Dispatches from afar: Turkey, golf and more
From ancient civilizations in Istanbul to opulent resorts on the Mediterranean, a golf trip to Turkey is a fantastic blend of old and new
It shouldn’t be a big surprise that there are really good golf courses in every corner of the world, including some destinations that don’t immediately scream out “golf destination”.
Such is the case with Turkey, one of Europe’s oldest civilizations but a relative newcomer to the world of golf. There are only 24 courses in the entire country, serving a population of almost 80 million people. Most of them are dotted along the Mediterranean coast in the area known as the Turkish Riviera, surrounded by upscale resorts and spas. Golf is very much a part of the tourist industry, if not so much a mainstream sport for the soccer-crazed Turks to enjoy.
That said, the country does have ambitious plans to expand its golf portfolio. The Turkish Golf Federation, which was only formed in 1996, has a bold target of having 100 golf courses and making golf more accessible to the Turkish people. Demand for the sport, which initially was limited to visitors and wealthy Turks, has been fueled in part by the Turkish Airlines Open, one of the premier events on the European Tour calendar and part of the season ending Race to Dubai playoffs. There’s nothing like having the best players in the world come to your country and compete for a championship to garner the attention of local sports fans and generate new interest.
The Turkish Airlines Open was in its fifth iteration when I was invited to visit last November. The trip had several purposes, which dovetailed with the many responsibilities that the national airline carries. As the sponsor of the event, they naturally wanted to showcase the tournament, the golf course and the spectacular host resort; and as one of the largest airlines in the world and a leading proponent of tourism, they also wanted me to see various parts of Turkey and enjoy its diverse culture and history. Finally, they specifically wanted me to experience their business class service from Toronto to Istanbul and their incredible Business Class Lounge at Ataturk Airport.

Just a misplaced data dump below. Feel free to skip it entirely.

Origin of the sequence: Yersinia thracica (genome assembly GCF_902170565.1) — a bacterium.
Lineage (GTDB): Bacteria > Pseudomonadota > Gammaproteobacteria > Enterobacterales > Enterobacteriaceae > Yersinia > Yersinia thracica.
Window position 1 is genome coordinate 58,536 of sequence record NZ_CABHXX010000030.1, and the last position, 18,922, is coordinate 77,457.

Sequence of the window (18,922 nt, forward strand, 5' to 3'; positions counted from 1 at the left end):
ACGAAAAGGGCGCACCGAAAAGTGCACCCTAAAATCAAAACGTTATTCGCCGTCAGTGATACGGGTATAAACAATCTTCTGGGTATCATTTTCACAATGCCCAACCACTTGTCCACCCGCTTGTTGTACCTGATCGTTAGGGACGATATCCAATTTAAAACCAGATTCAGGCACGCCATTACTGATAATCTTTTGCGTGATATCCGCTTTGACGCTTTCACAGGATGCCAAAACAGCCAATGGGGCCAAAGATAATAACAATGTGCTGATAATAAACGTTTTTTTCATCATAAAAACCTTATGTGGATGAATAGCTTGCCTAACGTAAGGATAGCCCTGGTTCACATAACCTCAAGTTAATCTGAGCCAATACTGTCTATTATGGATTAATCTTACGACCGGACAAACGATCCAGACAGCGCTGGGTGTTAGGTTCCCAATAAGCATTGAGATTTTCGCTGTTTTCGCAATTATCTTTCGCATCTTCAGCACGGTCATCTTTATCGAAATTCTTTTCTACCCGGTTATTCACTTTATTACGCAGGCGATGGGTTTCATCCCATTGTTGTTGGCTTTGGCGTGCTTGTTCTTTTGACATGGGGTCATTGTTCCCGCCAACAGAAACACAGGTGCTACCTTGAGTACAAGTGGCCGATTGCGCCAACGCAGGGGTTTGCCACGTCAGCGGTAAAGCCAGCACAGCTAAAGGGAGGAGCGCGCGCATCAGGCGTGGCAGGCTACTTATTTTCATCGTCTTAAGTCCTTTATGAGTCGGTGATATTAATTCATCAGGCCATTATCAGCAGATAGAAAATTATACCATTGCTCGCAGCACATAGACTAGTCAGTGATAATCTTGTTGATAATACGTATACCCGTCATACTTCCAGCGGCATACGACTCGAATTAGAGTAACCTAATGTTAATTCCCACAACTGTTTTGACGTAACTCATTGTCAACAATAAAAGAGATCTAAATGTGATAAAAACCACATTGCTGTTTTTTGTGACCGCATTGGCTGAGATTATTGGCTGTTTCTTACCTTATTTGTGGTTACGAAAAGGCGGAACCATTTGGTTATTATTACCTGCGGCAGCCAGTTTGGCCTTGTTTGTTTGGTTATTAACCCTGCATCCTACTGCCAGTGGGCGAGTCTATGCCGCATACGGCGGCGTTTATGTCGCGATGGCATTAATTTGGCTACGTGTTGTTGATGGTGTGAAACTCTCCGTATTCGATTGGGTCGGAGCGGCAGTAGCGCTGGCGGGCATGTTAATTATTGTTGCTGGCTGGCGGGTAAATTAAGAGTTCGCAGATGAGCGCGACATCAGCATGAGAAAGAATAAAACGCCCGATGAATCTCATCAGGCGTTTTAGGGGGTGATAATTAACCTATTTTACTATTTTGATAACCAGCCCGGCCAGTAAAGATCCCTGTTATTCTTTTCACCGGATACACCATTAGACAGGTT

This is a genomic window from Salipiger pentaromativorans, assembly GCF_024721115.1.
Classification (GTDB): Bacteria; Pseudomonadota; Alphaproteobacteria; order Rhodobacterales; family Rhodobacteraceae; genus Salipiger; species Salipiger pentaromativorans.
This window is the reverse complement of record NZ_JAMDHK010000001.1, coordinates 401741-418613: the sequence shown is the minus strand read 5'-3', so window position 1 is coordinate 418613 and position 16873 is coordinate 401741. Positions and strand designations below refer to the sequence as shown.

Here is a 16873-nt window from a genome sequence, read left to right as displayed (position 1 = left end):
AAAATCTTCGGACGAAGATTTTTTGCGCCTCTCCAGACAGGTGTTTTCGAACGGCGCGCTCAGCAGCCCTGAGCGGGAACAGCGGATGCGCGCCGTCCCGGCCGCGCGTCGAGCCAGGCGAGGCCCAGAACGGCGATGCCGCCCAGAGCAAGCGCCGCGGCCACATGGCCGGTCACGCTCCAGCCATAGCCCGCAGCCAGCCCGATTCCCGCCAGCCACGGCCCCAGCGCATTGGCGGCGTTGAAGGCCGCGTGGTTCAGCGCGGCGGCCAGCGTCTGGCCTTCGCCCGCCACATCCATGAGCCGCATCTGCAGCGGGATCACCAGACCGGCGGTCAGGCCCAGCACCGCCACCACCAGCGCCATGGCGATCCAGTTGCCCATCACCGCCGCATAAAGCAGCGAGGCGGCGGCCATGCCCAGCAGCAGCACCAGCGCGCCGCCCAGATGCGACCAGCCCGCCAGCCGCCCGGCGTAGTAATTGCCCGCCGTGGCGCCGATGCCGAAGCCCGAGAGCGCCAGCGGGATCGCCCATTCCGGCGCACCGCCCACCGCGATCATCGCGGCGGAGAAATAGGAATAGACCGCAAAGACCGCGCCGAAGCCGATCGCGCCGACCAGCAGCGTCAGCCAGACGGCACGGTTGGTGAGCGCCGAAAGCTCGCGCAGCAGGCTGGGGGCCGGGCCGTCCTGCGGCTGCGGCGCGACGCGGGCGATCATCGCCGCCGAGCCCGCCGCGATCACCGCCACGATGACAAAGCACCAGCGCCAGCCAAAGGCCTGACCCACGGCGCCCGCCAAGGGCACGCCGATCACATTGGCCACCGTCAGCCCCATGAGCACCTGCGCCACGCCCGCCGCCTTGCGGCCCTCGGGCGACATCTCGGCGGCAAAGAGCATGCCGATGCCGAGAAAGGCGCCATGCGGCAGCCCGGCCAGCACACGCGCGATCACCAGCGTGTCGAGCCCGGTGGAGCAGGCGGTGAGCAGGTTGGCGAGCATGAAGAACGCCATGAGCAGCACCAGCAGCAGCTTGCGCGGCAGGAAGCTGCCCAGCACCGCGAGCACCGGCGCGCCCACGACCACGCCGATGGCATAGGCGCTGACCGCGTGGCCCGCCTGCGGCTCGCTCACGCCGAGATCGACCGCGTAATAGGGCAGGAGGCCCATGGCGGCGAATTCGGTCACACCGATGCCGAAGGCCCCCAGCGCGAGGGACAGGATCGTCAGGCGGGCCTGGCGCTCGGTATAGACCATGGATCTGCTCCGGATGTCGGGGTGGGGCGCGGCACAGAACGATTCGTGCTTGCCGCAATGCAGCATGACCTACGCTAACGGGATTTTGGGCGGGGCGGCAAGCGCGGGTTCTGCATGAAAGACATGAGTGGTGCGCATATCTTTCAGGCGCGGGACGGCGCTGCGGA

You can read about my visit to the Business Class Lounge HERE but in a word, it was incredible. The lounge is huge and offers a level of pampering that is way beyond anything I’ve ever experienced. It’s not often that you get home from a trip and talk about the airports but this Biz Class Lounge will be on your list of highlights for sure.
The trip from Toronto to Istanbul takes about 9 hours and the Business Class service is designed to make it as comfortable as possible. The seats are a marvel of modern technology with a staggering amount of leg-room so they can fold down flat into a pretty comfy bed. The guy in the seat next to me was well over six feet and he had no trouble stretching out. The attendants even provide a real full size pillow and duvet so you can snuggle in and go to sleep. Or you can stay up and watch TV or movies on your personal large screen monitor. The plane features Wi-Fi too so you could get connected to the internet and work if you wanted.
The Biz Class cabin on my flight had 35 seats and there was a second cabin about the same size. Each was attended by 5-6 flight attendants plus a chef. Meals consisted of typical North American food plus Turkish appetizers, entrees and desserts served with a wide variety of wines. Dinner on our overnight flight came first, followed by breakfast some six or seven hours later. In between, complimentary drinks and snacks were regularly offered. Nobody starved!
I certainly don’t travel as much as some but I’ve crossed the Atlantic and beyond over a dozen times on a variety of airlines and have to say that Turkish Airlines Business Class was the best service I ever had. But don’t just take my word for it – it’s been voted the Best Business Class service in Europe for the last six consecutive years.
After a quick stop in Istanbul, it was on to Antalya and the Regnum Carya Golf and Spa Resort – the host hotel for the Turkish Airlines Open. The resort itself is stunning – some 800 acres of property that encompasses a huge hotel, the golf course, numerous waterparks, dozens of private casitas and a gorgeous beach on the Mediterranean complete with beach bar, restaurant and a long wharf that includes its own bar. The Carya is an all-inclusive hotel too so at any time of the day or night you can indulge yourself in the many restaurants, bars and coffee shops. Or even sample the all-chocolate shop.
The TA Open means different things to different players. For some, whose season is almost over and they’re winding down, it’s an opportunity to take their families to a world class resort for a week, pamper themselves and play a little golf. For others who were chasing leader Tommy Fleetwood on the Race to Dubai, it was a critically important Tour stop with a huge purse, world ranking points and a chance to add another title to their resume.
Ironically, the contenders seemed to be having as much fun off the golf course as the players who were clearly out of contention. Each night there was a large group of players, agents, managers and Tour officials in one of the hotel’s watering holes watching a soccer match on TV or loudly discussing something. Maybe that’s part of the camaraderie that leads to Europe’s Ryder Cup success.